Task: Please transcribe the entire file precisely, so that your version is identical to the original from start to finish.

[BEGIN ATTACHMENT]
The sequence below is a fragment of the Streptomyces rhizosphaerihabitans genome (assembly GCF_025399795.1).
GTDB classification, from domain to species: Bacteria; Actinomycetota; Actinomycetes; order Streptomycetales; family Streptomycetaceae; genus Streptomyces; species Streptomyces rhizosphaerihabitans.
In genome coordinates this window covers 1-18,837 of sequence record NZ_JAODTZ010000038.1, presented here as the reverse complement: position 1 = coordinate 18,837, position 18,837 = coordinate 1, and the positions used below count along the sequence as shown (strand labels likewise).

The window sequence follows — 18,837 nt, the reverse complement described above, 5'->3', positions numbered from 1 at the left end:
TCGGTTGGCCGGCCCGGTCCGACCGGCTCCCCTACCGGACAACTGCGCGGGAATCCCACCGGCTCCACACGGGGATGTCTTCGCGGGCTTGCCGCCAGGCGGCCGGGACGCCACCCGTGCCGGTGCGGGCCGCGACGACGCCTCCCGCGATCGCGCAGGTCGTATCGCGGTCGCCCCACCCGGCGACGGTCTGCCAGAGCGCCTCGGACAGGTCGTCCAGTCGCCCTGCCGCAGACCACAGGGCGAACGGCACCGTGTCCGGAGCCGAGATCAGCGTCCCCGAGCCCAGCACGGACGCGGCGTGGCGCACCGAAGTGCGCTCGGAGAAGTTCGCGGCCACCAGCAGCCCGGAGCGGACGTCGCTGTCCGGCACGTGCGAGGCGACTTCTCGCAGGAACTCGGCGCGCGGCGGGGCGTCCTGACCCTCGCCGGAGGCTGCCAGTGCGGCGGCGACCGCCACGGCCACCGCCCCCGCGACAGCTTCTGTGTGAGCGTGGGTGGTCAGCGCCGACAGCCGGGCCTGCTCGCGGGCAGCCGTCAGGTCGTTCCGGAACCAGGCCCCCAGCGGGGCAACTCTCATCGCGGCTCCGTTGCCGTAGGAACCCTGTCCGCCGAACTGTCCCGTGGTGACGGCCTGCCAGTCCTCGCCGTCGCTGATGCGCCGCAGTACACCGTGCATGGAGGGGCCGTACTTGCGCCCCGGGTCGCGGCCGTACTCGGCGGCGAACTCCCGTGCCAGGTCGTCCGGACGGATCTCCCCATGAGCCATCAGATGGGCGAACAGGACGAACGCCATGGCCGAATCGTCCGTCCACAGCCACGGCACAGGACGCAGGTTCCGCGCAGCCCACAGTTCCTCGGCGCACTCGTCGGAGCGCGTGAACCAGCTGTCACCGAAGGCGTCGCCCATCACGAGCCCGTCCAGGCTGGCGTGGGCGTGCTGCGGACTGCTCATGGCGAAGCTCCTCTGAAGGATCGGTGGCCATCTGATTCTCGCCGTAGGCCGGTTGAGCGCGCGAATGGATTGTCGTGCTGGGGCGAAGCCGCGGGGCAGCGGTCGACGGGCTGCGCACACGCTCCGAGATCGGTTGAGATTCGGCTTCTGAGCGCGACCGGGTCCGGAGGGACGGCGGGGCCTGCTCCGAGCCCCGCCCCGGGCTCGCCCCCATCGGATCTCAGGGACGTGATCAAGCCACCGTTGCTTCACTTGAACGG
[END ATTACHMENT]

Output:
The sequence below is a fragment of the Streptomyces rhizosphaerihabitans genome (assembly GCF_025399795.1).
GTDB classification, from domain to species: Bacteria; Actinomycetota; Actinomycetes; order Streptomycetales; family Streptomycetaceae; genus Streptomyces; species Streptomyces rhizosphaerihabitans.
In genome coordinates this window covers 1-18,837 of sequence record NZ_JAODTZ010000038.1, presented here as the reverse complement: position 1 = coordinate 18,837, position 18,837 = coordinate 1, and the positions used below count along the sequence as shown (strand labels likewise).

The window sequence follows — 18,837 nt, the reverse complement described above, 5'->3', positions numbered from 1 at the left end:
TCGGTTGGCCGGCCCGGTCCGACCGGCTCCCCTACCGGACAACTGCGCGGGAATCCCACCGGCTCCACACGGGGATGTCTTCGCGGGCTTGCCGCCAGGCGGCCGGGACGCCACCCGTGCCGGTGCGGGCCGCGACGACGCCTCCCGCGATCGCGCAGGTCGTATCGCGGTCGCCCCACCCGGCGACGGTCTGCCAGAGCGCCTCGGACAGGTCGTCCAGTCGCCCTGCCGCAGACCACAGGGCGAACGGCACCGTGTCCGGAGCCGAGATCAGCGTCCCCGAGCCCAGCACGGACGCGGCGTGGCGCACCGAAGTGCGCTCGGAGAAGTTCGCGGCCACCAGCAGCCCGGAGCGGACGTCGCTGTCCGGCACGTGCGAGGCGACTTCTCGCAGGAACTCGGCGCGCGGCGGGGCGTCCTGACCCTCGCCGGAGGCTGCCAGTGCGGCGGCGACCGCCACGGCCACCGCCCCCGCGACAGCTTCTGTGTGAGCGTGGGTGGTCAGCGCCGACAGCCGGGCCTGCTCGCGGGCAGCCGTCAGGTCGTTCCGGAACCAGGCCCCCAGCGGGGCAACTCTCATCGCGGCTCCGTTGCCGTAGGAACCCTGTCCGCCGAACTGTCCCGTGGTGACGGCCTGCCAGTCCTCGCCGTCGCTGATGCGCCGCAGTACACCGTGCATGGAGGGGCCGTACTTGCGCCCCGGGTCGCGGCCGTACTCGGCGGCGAACTCCCGTGCCAGGTCGTCCGGACGGATCTCCCCATGAGCCATCAGATGGGCGAACAGGACGAACGCCATGGCCGAATCGTCCGTCCACAGCCACGGCACAGGACGCAGGTTCCGCGCAGCCCACAGTTCCTCGGCGCACTCGTCGGAGCGCGTGAACCAGCTGTCACCGAAGGCGTCGCCCATCACGAGCCCGTCCAGGCTGGCGTGGGCGTGCTGCGGACTGCTCATGGCGAAGCTCCTCTGAAGGATCGGTGGCCATCTGATTCTCGCCGTAGGCCGGTTGAGCGCGCGAATGGATTGTCGTGCTGGGGCGAAGCCGCGGGGCAGCGGTCGACGGGCTGCGCACACGCTCCGAGATCGGTTGAGATTCGGCTTCTGAGCGCGACCGGGTCCGGAGGGACGGCGGGGCCTGCTCCGAGCCCCGCCCCGGGCTCGCCCCCATCGGATCTCAGGGACGTGATCAAGCCACCGTTGCTTCACTTGAACGG